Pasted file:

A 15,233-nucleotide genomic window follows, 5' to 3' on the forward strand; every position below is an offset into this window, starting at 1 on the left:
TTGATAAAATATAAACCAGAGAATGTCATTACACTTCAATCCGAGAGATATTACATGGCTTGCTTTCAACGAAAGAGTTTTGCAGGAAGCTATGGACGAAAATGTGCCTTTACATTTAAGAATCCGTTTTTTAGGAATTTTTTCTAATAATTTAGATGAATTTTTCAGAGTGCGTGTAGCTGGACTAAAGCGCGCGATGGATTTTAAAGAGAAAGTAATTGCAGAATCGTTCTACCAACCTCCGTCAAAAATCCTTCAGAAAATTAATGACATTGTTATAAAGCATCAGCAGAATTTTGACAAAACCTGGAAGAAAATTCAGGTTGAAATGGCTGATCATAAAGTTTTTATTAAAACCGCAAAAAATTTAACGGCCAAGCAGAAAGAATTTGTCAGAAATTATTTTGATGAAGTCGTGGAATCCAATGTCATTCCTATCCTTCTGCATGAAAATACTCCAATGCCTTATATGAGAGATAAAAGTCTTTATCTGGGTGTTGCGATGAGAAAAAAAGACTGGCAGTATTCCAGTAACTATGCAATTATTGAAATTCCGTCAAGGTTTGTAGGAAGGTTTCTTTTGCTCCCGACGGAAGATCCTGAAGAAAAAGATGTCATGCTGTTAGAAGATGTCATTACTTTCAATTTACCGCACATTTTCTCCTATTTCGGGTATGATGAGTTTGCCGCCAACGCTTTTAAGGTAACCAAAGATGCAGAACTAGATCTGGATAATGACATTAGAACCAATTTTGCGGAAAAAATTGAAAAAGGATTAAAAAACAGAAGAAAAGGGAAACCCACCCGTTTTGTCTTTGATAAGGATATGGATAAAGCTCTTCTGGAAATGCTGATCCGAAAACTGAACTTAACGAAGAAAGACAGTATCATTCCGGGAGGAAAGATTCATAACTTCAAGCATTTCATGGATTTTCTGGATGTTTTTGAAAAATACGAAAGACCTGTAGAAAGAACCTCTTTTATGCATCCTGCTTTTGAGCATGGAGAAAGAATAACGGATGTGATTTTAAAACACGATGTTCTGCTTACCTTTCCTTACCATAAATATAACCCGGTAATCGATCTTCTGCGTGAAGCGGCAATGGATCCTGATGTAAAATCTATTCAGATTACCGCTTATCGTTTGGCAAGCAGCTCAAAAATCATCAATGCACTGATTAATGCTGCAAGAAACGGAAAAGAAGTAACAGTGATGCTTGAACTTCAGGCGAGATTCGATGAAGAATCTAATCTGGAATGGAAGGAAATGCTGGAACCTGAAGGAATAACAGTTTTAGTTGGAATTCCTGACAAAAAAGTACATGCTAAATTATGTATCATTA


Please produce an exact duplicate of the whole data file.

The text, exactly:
A 15,233-nucleotide genomic window follows, 5' to 3' on the forward strand; every position below is an offset into this window, starting at 1 on the left:
TTGATAAAATATAAACCAGAGAATGTCATTACACTTCAATCCGAGAGATATTACATGGCTTGCTTTCAACGAAAGAGTTTTGCAGGAAGCTATGGACGAAAATGTGCCTTTACATTTAAGAATCCGTTTTTTAGGAATTTTTTCTAATAATTTAGATGAATTTTTCAGAGTGCGTGTAGCTGGACTAAAGCGCGCGATGGATTTTAAAGAGAAAGTAATTGCAGAATCGTTCTACCAACCTCCGTCAAAAATCCTTCAGAAAATTAATGACATTGTTATAAAGCATCAGCAGAATTTTGACAAAACCTGGAAGAAAATTCAGGTTGAAATGGCTGATCATAAAGTTTTTATTAAAACCGCAAAAAATTTAACGGCCAAGCAGAAAGAATTTGTCAGAAATTATTTTGATGAAGTCGTGGAATCCAATGTCATTCCTATCCTTCTGCATGAAAATACTCCAATGCCTTATATGAGAGATAAAAGTCTTTATCTGGGTGTTGCGATGAGAAAAAAAGACTGGCAGTATTCCAGTAACTATGCAATTATTGAAATTCCGTCAAGGTTTGTAGGAAGGTTTCTTTTGCTCCCGACGGAAGATCCTGAAGAAAAAGATGTCATGCTGTTAGAAGATGTCATTACTTTCAATTTACCGCACATTTTCTCCTATTTCGGGTATGATGAGTTTGCCGCCAACGCTTTTAAGGTAACCAAAGATGCAGAACTAGATCTGGATAATGACATTAGAACCAATTTTGCGGAAAAAATTGAAAAAGGATTAAAAAACAGAAGAAAAGGGAAACCCACCCGTTTTGTCTTTGATAAGGATATGGATAAAGCTCTTCTGGAAATGCTGATCCGAAAACTGAACTTAACGAAGAAAGACAGTATCATTCCGGGAGGAAAGATTCATAACTTCAAGCATTTCATGGATTTTCTGGATGTTTTTGAAAAATACGAAAGACCTGTAGAAAGAACCTCTTTTATGCATCCTGCTTTTGAGCATGGAGAAAGAATAACGGATGTGATTTTAAAACACGATGTTCTGCTTACCTTTCCTTACCATAAATATAACCCGGTAATCGATCTTCTGCGTGAAGCGGCAATGGATCCTGATGTAAAATCTATTCAGATTACCGCTTATCGTTTGGCAAGCAGCTCAAAAATCATCAATGCACTGATTAATGCTGCAAGAAACGGAAAAGAAGTAACAGTGATGCTTGAACTTCAGGCGAGATTCGATGAAGAATCTAATCTGGAATGGAAGGAAATGCTGGAACCTGAAGGAATAACAGTTTTAGTTGGAATTCCTGACAAAAAAGTACATGCTAAATTATGTATCATTA